The rival Koreas held preparatory talks yesterday for a summit later this month between North Korean leader Kim Jong Un and South Korean President Moon Jae-in amid a global diplomatic push to resolve tensions over the North's nuclear program.
The meeting of working-level officials at the border village of Panmunjom was to discuss security, protocol and media coverage issues for the planned April 27 summit. South Korea's presidential Blue House said the two sides agreed not to disclose the contents of the discussions until a final agreement is reached.
The Koreas agreed on the date for the summit after a high-level meeting last week. South Korean officials have said the summit will focus on North Korea's nuclear disarmament, although the North hasn't confirmed this through its state-run media.
A separate summit between Kim and U.S. President Donald Trump is anticipated by the end of May.
The two Koreas agreed yesterday to hold another preparatory meeting to work out the details of the April 27 summit, which is to take place in the South Korea-controlled side of the border village, Panmunjom. The Koreas will need to agree on how Kim will arrive at the venue, and there has been media speculation that he would cross the military demarcation line that bisects the Koreas by foot in a symbolic gesture. The Koreas also need to determine how many times he and Moon would meet that day and whether parts of the meetings would be broadcast on live television. The Koreas have held only two summits since the 1950-53 Korean War. Kim made a surprise visit to Beijing last month and met President Xi Jinping, which appeared to be aimed at improving both countries' positions ahead of Kim's planned summits with Moon and Trump.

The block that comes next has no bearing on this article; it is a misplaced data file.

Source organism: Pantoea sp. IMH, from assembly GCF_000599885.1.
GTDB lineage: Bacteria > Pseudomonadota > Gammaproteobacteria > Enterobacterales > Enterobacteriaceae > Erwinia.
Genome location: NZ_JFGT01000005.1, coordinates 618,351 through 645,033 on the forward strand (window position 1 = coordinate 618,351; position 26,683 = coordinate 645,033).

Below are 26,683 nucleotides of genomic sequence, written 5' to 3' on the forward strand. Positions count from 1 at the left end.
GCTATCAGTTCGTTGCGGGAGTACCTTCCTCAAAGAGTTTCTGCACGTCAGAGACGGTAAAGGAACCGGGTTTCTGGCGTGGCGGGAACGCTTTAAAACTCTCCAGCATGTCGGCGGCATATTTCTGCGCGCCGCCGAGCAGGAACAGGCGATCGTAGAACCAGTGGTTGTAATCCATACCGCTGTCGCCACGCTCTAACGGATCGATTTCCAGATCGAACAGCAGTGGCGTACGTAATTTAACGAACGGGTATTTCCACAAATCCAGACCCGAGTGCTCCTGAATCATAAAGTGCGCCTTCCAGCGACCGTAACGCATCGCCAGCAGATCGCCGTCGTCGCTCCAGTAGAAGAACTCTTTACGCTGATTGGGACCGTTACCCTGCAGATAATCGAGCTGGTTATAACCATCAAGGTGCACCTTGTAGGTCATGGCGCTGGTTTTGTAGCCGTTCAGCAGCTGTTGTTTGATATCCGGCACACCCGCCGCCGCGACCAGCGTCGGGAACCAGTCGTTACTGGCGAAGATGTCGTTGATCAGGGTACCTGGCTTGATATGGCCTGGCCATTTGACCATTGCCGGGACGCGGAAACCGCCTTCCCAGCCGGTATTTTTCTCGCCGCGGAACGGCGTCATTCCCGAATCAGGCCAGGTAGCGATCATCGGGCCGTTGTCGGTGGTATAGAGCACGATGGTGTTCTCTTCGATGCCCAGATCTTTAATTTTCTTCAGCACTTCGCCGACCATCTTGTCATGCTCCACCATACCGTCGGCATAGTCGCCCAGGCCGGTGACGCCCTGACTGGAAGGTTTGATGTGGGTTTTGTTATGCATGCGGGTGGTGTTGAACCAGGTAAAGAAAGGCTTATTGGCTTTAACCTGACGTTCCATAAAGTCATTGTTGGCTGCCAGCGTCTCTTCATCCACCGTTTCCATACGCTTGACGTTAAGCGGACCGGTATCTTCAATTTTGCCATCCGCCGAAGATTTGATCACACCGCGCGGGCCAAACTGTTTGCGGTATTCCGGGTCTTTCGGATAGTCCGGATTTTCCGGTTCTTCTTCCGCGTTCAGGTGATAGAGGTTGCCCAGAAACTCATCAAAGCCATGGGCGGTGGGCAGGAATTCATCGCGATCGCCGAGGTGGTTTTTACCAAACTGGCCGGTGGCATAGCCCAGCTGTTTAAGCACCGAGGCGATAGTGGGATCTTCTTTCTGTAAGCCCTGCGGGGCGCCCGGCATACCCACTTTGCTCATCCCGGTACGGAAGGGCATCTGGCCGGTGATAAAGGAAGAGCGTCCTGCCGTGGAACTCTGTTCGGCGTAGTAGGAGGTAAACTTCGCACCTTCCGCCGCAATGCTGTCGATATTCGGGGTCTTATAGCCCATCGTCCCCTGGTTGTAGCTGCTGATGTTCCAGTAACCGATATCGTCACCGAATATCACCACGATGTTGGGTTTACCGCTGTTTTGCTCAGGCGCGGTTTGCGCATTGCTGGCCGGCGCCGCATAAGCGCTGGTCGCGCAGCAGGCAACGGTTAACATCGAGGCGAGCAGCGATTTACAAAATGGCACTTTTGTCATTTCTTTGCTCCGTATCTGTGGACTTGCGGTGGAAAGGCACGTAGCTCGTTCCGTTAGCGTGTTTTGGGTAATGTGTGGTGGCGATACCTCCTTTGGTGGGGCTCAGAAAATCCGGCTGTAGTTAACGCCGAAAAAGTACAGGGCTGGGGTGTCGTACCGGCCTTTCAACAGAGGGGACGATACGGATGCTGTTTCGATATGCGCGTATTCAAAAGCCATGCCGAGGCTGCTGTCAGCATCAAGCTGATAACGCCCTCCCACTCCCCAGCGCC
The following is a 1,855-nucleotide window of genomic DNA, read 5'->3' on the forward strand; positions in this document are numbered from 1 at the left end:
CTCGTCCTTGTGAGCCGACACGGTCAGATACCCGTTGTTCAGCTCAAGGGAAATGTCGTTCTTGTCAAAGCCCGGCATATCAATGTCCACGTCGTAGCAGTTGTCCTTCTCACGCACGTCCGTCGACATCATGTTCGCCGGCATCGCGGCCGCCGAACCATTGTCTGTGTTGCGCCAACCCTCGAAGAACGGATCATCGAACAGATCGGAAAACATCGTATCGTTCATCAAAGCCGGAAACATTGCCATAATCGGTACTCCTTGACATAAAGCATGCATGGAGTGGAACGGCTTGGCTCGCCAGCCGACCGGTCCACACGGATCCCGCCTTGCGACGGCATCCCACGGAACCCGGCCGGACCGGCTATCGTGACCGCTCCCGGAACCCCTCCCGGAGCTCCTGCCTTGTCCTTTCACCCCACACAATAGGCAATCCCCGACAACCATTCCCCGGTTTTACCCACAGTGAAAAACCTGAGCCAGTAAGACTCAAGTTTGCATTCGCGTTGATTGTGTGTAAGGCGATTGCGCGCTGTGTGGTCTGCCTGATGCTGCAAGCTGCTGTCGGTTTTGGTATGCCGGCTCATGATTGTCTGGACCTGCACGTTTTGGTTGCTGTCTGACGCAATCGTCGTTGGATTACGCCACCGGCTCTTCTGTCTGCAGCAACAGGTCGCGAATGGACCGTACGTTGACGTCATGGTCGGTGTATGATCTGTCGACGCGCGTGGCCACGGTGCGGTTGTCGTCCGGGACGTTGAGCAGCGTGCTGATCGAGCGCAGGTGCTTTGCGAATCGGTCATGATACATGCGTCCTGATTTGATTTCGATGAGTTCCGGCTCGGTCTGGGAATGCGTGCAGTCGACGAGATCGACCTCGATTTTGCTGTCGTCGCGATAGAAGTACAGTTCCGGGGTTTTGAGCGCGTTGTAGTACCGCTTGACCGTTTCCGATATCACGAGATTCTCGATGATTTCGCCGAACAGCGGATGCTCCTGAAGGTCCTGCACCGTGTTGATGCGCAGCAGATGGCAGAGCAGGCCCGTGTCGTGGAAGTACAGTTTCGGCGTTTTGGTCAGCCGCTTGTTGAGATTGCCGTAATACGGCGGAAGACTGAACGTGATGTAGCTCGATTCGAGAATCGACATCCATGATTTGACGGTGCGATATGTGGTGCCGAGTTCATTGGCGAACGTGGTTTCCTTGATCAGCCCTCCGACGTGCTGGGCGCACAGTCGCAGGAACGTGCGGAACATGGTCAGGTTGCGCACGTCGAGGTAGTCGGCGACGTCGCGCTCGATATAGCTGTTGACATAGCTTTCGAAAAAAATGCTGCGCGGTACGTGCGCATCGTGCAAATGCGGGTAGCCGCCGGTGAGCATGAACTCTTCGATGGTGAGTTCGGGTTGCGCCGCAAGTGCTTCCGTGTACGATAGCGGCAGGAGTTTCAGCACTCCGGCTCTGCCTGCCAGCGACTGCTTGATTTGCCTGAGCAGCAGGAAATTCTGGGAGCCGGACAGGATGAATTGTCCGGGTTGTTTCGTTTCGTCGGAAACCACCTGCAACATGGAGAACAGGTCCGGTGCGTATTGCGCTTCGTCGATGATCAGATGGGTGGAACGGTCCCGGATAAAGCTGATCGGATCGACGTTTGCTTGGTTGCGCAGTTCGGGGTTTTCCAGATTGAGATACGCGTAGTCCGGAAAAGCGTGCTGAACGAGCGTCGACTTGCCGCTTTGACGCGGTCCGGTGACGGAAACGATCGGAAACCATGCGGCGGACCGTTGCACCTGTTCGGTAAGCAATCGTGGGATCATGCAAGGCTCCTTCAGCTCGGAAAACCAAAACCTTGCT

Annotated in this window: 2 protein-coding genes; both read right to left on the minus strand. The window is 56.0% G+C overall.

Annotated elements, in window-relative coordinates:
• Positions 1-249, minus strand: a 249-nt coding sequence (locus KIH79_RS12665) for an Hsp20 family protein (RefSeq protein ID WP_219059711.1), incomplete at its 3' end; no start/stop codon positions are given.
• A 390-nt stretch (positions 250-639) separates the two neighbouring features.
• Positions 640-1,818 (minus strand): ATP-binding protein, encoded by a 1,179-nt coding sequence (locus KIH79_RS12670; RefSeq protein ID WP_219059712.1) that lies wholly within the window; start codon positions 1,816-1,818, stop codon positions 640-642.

In setting up separate talks with Beijing, Seoul, Washington, and potentially Moscow and Tokyo, North Korea may be moving to disrupt any united front among its negotiating counterparts. By reintroducing China, which is North Korea's only major ally, as a major player, the North also gains leverage against South Korea and the United States, analysts say.
The North's diplomatic outreach comes after an unusually provocative year in which it conducted its most powerful nuclear test to date and test-launched three intercontinental ballistic missiles designed to target the U.S. mainland. It's widely seen as an effort by the North, squeezed by heavy sanctions, to break out of isolation and improve its economy.